Wednesday, March 28, 2007

The Dire State of Podcast Clients and One Recommendation

Twelve percent of Internet users have downloaded a podcast, according to a Pew survey from November 2006. As more and more public media are using podcasts to make audio and video available over the Internet, the need for a decent podcast client (a.k.a. "podcatcher") increases. I have been carefully monitoring this market for at least a year - and I must admit that it has been a frustrating time. But, I think I finally found an application that has what it takes.

I have been looking for a native Windows application to fit my needs, with features like:
  • Automatic downloading of audio and video files to a specified folder.
  • Light on system resources and not interfering with other processes.
  • Free.
  • Stable.
  • Configurable.
  • Intuitive GUI.
To my great surprise there haven't been any decent choices out there for the longest time now. I have been trying all of the products out there only to uninstall them again shortly afterwards. To get a glimpse of which clients are popular, let's take a look at the big content providers' suggestions.

CNN recommends:Their recommendations shouldn't be taken too seriously though, considering that they misspelled jPodder's product name.

BBC recommends:
Swedish public television SVT gives the following recommendations for video podcasts:
Finally, Swedish public radio points to
I have been trying all of these applications and let me save you the effort if you haven't been going down the same path already: you will get what you're paying for - they are all free and they all suck! Below is my short rundown of the more popular ones.

iTunes' performance is making the application a nightmare and it is installing a couple of services which increases Windows' boot-time significantly. The podcasting features of iTunes are very basic and you don't have much control (which is one of iPod/iTunes' selling points and can be a good thing). It also keeps all downloaded files inside iTunes and makes it impossible to access the content from an external audio/video player.

Juice and Doppler suffer from the same problems. They are very unstable and often download the same episodes over and over again. Their user interfaces are also very unintuitive.

I would have loved to love Fireant, which sports a very nice GUI, but unfortunately it seems to be a dead project and the current release candidate is too unstable to be useful.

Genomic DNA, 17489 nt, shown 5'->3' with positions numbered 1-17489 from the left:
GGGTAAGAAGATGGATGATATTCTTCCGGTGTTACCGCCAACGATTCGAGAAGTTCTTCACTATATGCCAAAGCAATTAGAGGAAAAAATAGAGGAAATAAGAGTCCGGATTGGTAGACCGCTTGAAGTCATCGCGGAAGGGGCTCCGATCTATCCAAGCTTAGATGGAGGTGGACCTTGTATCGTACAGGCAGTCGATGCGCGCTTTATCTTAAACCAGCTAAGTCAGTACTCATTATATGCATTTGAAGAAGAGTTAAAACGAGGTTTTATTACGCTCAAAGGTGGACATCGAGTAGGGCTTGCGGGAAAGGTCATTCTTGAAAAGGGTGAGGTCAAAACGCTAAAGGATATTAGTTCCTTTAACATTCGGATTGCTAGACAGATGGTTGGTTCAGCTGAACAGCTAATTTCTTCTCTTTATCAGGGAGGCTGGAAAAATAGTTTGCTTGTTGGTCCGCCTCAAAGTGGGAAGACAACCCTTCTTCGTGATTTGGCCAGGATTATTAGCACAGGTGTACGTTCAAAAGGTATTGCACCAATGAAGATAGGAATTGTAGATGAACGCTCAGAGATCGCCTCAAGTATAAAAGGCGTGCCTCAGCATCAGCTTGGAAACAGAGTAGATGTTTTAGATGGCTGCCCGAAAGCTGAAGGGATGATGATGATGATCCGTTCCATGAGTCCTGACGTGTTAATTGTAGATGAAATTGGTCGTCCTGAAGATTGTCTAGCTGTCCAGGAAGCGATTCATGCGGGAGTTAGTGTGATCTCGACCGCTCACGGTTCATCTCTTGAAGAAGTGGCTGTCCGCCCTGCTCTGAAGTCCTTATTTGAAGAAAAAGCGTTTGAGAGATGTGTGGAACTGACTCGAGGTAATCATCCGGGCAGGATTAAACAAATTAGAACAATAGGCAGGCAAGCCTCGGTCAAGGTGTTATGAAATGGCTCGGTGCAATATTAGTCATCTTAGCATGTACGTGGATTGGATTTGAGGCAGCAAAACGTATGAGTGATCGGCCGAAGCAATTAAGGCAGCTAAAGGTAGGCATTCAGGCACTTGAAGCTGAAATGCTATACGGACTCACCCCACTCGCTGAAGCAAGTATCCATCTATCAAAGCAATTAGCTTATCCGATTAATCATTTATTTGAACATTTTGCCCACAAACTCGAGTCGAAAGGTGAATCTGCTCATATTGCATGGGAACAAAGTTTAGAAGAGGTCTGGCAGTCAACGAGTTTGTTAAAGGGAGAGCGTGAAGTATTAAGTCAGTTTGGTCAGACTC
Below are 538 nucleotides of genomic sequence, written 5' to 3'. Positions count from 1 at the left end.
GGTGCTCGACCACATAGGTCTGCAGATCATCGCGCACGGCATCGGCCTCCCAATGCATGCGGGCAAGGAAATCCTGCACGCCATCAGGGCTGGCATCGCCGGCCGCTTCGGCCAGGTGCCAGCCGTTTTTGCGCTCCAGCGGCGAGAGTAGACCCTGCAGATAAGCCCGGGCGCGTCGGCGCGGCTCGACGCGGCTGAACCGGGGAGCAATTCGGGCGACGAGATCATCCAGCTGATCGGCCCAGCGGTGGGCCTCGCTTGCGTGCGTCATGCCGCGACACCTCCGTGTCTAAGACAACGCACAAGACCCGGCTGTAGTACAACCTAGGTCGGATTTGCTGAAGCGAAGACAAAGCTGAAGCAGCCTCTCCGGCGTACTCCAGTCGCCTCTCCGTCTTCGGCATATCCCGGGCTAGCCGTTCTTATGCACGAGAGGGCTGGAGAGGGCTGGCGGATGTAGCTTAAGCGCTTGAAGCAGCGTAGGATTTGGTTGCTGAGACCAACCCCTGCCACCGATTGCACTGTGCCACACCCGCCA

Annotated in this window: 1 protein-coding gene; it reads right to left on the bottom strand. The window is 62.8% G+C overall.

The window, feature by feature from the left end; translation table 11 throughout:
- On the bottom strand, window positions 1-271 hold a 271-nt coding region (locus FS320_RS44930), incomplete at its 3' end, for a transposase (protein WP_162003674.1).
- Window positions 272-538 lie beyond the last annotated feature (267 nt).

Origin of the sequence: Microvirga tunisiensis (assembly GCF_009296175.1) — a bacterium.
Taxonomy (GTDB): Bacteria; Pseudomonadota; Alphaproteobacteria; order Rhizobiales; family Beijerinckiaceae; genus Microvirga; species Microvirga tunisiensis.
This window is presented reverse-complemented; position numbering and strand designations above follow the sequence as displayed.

For a long time I was hoping that IE7's RSS support would include some advanced podcast features but that didn't happen.

Besides these clients, I have been uninstalling everything available on, which is the definite list of available podcatchers.

One of these was Ziepod, a relatively unknown alternative, which is not recommended by any of the larger content providers. I originally tried out this application a little over 6 months ago and while I liked the GUI it was too unstable. I waited and waited for an update with bug fixes but nothing came. So what else is new, I though, another vaporware podcatcher which will never get to v1.0.

Well, I was wrong! I checked in on Ziepod's web site a few days ago and the product is back in development and v1.0 is now imminent. And what is even better, they have fixed all the stability issues while keeping the client lean and mean. So far, this product beats its competition by a fair margin. And did I mention that it's free?

1 comment:

  1. Hi Jonas, I too am very frustrated with having to find another podcasting client. Thank you for saveing me a lot of time installing & uninstalling various programs.

    Itunes recently stopped working on my laptop for some reason and re-installing still did not fix it, so I was happy to say goodbye to the ever annoying itunes for good (I use an mp3 player not an ipod). Now I have the challenge of finding a decent replacement that can track what episodes i have already downloded. I will give Ziepod a try!

    thanks again, you saved me a lot of time...